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Family Involvement Across Learning Settings
Harvard Family Research Project Commentary
Families play important roles in supporting children’s learning not just in school but also in the many out-of-school contexts in which they learn. Harvard Family Research Project’s Helen Westmoreland talks about how families and nonschool learning settings, such as out-of-school time programs, museums, and libraries, can work together to promote student achievement.
In the May 2009 FINE Newsletter, Harvard Family Research Project's Elena Lopez and Heather Weiss proposed a new, three-part definition of family involvement. This definition, reproduced in the box below, reflects research on the diverse ways in which children learn and how family engagement can support children’s learning pathways and lead to student achievement. A core principle is that family involvement happens not only at home and at school, but across a variety of nonschool supports that help children to learn and grow—including early childhood programs, museums, libraries, after school and summer programs, and other community-based institutions.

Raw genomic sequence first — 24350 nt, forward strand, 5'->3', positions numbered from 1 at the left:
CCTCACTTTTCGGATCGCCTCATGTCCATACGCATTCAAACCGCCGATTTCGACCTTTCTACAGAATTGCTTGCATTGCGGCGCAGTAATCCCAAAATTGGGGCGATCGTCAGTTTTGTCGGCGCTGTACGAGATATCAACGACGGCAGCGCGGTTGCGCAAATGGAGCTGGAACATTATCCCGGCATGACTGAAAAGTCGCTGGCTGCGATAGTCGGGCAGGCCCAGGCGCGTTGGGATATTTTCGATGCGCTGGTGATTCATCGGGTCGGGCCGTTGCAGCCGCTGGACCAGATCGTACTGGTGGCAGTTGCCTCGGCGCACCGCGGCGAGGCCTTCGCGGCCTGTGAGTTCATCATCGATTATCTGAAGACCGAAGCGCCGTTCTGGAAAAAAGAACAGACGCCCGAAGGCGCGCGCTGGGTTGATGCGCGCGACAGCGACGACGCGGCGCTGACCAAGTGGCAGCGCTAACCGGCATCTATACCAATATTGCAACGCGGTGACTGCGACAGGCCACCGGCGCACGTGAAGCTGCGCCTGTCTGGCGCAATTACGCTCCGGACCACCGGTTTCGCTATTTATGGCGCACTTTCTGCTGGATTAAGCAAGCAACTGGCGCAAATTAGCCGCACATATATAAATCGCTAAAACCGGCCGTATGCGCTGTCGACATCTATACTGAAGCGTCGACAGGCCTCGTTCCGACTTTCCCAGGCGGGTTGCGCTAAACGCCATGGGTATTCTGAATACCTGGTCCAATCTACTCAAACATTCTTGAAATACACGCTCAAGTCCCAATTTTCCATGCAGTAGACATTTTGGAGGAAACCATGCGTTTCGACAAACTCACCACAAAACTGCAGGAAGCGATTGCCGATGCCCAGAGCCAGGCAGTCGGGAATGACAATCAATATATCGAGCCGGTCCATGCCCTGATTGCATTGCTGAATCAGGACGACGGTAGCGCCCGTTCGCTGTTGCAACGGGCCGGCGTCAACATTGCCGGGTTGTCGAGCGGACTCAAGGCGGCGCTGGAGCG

Schools, families, and other learning institutions need consistent and aligned support to help children achieve their academic potential. Providing that support by recognizing and investing in family engagement policies and practices in nonschool learning settings is key to closing the achievement gap and supporting success for all students. However, disparities in access to nonschool supports are well-documented in low-income communities, and emerging research suggests that, when opportunities are available, low-income families learn about and engage in these settings in different ways than middle and upper income families. In order to maximize the chances for a strong return on investment in nonschool learning settings, all families need to be engaged and supported in reinforcing children’s learning at home.
Defining Family EngagementReflecting a systemic approach to education from birth to young adulthood, effective family engagement:
This article is part of the August 2009 FINE Newsletter. The FINE Newsletter shares the newest and best family involvement research and resources from Harvard Family Research Project and other field leaders. To access the FINE Newsletter Archive, visit www.hfrp.org/FINENewsletter.